Don Rodriguez’s history with the Boys & Girls Clubs of America nonprofit organization began as a passion project.
In the mid-1990s, Rodriguez heard that the organization he had spent his summers with as a youth – the Boys & Girls Club of Hollywood – was in trouble. At the time, he was operating his own Farmers Insurance agency. “They had lost the home they had been at for over 65 years and were ready to close it down,” Rodriguez recalled during an interview at the headquarters of the Boys & Girls Clubs of Long Beach, of which he serves as CEO.
At one of the Boys & Girls Clubs of Long Beach’s main locations, 1920 Lemon Ave., CEO Don Rodriguez looks on as club members have fun with art supplies after school. Club membership costs only $15 per year. (Photograph by the Business Journal’s Larry Duncan).
“I took it over thinking that I could just get it up and running in a year and go back to insurance,” he said. “Realizing it was going to take a little longer than that, I sold the agency to Farmers and went full time as the CEO of the Hollywood Boys & Girls Club.”
Under Rodriguez’s leadership, the club embarked on a capital campaign and was able to purchase property and a building. “We added about $2 million into the endowment, got the organization up and running,” he said.
Rodriguez has served in the nonprofit sector ever since. After five and a half years with the Boys & Girls Club of Hollywood, he became CEO of the Downtown Los Angeles-based organization Los Angeles Team Mentoring. Fourteen years ago, he became CEO of the Boys & Girls Clubs of Long Beach.
The Long Beach nonprofit was founded in 1939 as a boys club, and in 1991, girls were integrated into the organization. Since its founding, Rodriguez estimates the club has served more than 230,000 youths ages 6 to 18.
Membership in the club costs just $15, and those who can’t afford that receive a scholarship to attend. “Right now, we have a membership of about 2,700 kids that are members of the club. And we’re seeing anywhere from 1,200 to 1,500 kids a day,” Rodriguez said. In the summertime, he expects more than 2,000 children to take advantage of Boys & Girls Clubs programs in Long Beach.
The club is funded by donations from individuals, foundations and corporations. “We’re constantly looking for funding. The more funding we have, the more programs we can provide for the kids,” Rodriguez said. Each year, the organization holds a gala with an auction to raise funds, he noted.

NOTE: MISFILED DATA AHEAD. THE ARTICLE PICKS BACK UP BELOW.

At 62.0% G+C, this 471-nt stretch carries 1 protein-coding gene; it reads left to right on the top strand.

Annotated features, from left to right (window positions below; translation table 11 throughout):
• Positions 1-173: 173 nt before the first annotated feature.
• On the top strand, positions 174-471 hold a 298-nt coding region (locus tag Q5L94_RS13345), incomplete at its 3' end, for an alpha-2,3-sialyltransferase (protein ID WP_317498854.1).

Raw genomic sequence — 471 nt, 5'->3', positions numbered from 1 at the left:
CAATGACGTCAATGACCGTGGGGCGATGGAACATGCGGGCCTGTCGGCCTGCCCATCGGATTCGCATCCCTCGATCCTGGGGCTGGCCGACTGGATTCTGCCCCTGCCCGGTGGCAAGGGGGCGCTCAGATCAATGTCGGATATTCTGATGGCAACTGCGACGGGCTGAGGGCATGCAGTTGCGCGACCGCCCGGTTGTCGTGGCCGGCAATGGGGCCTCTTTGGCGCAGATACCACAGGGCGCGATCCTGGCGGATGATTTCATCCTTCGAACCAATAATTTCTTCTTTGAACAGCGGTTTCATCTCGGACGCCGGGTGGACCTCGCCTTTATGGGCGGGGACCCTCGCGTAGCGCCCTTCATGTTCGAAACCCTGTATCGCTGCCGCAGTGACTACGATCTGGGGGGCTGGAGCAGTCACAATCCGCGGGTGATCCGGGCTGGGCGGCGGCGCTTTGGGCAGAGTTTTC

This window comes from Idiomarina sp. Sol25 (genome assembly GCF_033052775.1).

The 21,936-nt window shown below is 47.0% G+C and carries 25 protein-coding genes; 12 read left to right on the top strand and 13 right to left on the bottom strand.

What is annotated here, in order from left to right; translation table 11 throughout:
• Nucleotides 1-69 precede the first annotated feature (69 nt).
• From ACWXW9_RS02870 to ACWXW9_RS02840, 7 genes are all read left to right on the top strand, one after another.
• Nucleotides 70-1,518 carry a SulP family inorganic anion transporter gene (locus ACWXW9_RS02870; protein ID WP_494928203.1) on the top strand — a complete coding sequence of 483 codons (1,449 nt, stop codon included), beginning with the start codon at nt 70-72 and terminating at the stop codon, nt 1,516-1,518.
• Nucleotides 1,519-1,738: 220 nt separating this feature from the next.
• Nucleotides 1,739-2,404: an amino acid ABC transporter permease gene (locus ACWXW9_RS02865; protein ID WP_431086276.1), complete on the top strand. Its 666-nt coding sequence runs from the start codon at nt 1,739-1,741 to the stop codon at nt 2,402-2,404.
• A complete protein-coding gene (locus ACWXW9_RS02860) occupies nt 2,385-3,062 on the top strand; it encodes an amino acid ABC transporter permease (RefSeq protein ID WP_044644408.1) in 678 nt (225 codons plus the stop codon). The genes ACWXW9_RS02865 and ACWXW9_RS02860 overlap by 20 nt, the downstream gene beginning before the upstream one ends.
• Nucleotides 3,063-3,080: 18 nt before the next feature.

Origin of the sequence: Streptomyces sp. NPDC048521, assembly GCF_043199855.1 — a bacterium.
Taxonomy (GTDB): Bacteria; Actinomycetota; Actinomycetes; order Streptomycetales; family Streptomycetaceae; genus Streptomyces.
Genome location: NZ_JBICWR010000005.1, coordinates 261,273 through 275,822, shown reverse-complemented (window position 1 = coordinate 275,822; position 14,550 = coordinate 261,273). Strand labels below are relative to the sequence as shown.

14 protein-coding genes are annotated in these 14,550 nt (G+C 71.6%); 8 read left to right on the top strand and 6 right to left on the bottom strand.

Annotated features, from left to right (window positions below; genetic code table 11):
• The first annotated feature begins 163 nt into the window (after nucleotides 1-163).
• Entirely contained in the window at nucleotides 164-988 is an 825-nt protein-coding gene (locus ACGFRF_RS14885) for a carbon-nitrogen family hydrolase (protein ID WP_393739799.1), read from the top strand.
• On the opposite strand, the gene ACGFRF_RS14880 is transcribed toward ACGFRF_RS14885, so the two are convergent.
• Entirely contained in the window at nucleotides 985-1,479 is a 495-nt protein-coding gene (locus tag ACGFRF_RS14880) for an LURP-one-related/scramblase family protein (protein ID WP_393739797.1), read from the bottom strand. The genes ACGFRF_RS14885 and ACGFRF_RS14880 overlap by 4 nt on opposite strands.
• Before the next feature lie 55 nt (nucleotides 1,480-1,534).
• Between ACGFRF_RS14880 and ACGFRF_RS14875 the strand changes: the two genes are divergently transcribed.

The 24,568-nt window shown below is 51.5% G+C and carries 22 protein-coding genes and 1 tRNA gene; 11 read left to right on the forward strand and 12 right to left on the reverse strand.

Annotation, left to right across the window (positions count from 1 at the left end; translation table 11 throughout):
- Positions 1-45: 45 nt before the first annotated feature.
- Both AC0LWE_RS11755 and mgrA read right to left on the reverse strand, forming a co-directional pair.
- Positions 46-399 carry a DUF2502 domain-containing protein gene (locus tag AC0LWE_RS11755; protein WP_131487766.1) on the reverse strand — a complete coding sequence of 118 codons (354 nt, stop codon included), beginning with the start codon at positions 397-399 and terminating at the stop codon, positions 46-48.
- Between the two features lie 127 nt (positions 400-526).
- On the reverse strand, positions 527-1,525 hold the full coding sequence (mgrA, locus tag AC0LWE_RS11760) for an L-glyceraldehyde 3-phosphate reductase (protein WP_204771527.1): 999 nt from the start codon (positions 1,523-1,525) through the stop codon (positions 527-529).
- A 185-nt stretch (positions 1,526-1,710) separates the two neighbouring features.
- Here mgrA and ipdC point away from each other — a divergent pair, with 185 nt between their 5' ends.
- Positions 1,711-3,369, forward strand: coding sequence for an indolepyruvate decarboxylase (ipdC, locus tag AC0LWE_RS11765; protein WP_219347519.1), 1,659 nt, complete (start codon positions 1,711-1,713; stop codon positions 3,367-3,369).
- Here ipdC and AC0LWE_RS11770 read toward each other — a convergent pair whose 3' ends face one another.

“We have been very fortunate. We have a great board of directors of people in Long Beach who have helped with getting support for the organization,” Rodriguez said.
“We are not a fee-for-service organization. You could walk into a Boys & Girls Club after school, and you could get your homework done, you can play at our three main sites, and you can also get a hot meal,” Rodriguez said.
The hot meal is a relatively new addition to the club’s offerings. “At one of the sites, I saw kids sneaking snacks. And I asked the branch director what was going on, and he said, ‘Well, they don’t have food at home,’” he recalled. “So we made it available so that they would have a hot, nutritious meal before they leave.”
The club is a beneficiary of Caterina’s Club, a program that teaches kids how to cook pasta. “We give them the pasta and the pasta sauce so they can cook for their families to make sure that they have a meal on the weekends,” Rodriguez said.
Most members of the Boys & Girls Clubs of Long Beach receive free or reduced lunches at school. They represent mixed ethnic backgrounds, according to Rodriguez. “If it weren’t for the Boys & Girls Club, a lot of them would be on the streets after school,” he said. “They would never have an opportunity to be in a basketball league or our baseball league or attend some of the events that we have been able to take them on.”
Don Rodriguez, CEO of the Boys & Girls Clubs of Long Beach, has been a Long Beach resident for 30 years and is passionate about giving back to his community. He is pictured at the club’s 1920 Lemon Ave. location, which features a large gym for members to play in. (Photograph by the Business Journal’s Larry Duncan).